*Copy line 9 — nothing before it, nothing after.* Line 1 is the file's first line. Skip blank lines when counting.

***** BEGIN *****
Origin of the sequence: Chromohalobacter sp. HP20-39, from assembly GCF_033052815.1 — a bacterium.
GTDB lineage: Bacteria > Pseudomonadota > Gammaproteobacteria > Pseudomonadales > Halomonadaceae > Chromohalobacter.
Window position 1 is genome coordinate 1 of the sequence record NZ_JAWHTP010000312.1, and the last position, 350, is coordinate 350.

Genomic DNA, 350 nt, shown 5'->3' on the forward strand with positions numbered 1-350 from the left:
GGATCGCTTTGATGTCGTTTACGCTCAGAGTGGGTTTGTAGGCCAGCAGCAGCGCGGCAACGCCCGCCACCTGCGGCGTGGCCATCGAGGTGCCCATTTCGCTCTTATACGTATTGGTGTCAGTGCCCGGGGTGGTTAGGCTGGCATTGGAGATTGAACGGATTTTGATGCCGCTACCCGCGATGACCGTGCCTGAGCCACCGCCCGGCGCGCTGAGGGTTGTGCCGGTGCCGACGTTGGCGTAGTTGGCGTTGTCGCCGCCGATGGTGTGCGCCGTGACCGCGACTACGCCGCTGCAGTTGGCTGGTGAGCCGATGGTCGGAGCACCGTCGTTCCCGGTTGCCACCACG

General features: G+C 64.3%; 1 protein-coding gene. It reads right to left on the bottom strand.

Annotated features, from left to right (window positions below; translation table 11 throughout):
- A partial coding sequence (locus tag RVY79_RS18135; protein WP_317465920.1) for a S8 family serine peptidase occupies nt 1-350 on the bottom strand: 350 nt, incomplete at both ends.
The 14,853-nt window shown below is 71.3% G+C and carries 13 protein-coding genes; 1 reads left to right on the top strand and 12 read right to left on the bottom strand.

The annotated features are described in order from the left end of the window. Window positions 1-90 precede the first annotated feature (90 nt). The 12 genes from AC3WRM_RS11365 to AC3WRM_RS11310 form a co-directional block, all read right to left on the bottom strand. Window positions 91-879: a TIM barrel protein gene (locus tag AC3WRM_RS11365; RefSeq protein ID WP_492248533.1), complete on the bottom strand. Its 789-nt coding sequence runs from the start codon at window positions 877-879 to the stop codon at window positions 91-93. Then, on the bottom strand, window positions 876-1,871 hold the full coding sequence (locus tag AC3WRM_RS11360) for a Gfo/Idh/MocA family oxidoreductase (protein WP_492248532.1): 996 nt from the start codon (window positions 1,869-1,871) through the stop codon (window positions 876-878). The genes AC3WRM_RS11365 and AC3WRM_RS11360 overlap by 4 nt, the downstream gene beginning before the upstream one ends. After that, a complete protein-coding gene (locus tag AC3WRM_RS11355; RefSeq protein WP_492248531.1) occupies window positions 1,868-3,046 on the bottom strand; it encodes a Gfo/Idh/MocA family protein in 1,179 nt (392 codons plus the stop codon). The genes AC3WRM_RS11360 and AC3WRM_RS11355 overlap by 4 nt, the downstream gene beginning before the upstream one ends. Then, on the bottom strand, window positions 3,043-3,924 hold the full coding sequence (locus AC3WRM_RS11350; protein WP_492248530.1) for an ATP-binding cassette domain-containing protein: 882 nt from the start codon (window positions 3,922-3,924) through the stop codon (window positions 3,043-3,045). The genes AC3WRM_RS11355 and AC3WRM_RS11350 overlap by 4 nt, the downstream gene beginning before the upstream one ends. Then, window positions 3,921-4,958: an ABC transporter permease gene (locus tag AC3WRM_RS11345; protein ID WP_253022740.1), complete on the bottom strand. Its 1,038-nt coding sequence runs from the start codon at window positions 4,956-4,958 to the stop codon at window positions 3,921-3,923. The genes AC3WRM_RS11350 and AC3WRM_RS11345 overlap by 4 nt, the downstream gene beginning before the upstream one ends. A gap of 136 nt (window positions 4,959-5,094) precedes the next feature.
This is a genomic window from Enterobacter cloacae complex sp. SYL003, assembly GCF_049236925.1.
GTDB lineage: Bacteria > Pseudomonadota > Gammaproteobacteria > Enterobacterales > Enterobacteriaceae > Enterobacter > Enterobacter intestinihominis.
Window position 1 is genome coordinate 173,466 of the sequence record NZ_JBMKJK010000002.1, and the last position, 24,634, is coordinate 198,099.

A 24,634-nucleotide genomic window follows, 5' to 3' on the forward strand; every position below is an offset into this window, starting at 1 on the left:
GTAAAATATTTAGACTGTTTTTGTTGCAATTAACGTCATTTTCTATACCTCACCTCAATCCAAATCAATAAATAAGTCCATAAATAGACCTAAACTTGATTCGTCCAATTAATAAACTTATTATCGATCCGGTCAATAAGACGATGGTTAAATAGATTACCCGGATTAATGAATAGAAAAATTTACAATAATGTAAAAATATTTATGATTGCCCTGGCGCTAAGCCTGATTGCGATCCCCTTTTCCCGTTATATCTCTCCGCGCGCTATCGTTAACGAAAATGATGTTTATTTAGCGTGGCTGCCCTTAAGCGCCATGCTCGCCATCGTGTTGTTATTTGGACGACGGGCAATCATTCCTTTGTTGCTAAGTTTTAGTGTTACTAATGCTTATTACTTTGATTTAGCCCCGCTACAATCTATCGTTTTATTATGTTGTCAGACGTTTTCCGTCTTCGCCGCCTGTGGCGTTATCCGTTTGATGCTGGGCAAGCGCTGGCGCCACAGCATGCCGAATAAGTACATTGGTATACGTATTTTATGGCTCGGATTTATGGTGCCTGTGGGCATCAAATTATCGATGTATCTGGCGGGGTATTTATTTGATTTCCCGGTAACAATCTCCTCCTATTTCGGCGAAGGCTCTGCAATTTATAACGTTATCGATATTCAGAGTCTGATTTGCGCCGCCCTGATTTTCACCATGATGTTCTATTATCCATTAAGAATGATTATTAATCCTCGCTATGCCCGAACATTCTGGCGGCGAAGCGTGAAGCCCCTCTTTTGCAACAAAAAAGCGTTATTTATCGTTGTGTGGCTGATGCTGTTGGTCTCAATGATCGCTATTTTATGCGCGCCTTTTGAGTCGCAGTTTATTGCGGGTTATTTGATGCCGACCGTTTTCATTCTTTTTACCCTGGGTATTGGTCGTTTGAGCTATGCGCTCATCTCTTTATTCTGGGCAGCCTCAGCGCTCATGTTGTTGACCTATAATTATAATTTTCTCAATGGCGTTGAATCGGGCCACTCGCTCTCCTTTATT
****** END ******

The 14,853-nt window shown below is 71.3% G+C and carries 13 protein-coding genes; 1 reads left to right on the top strand and 12 read right to left on the bottom strand.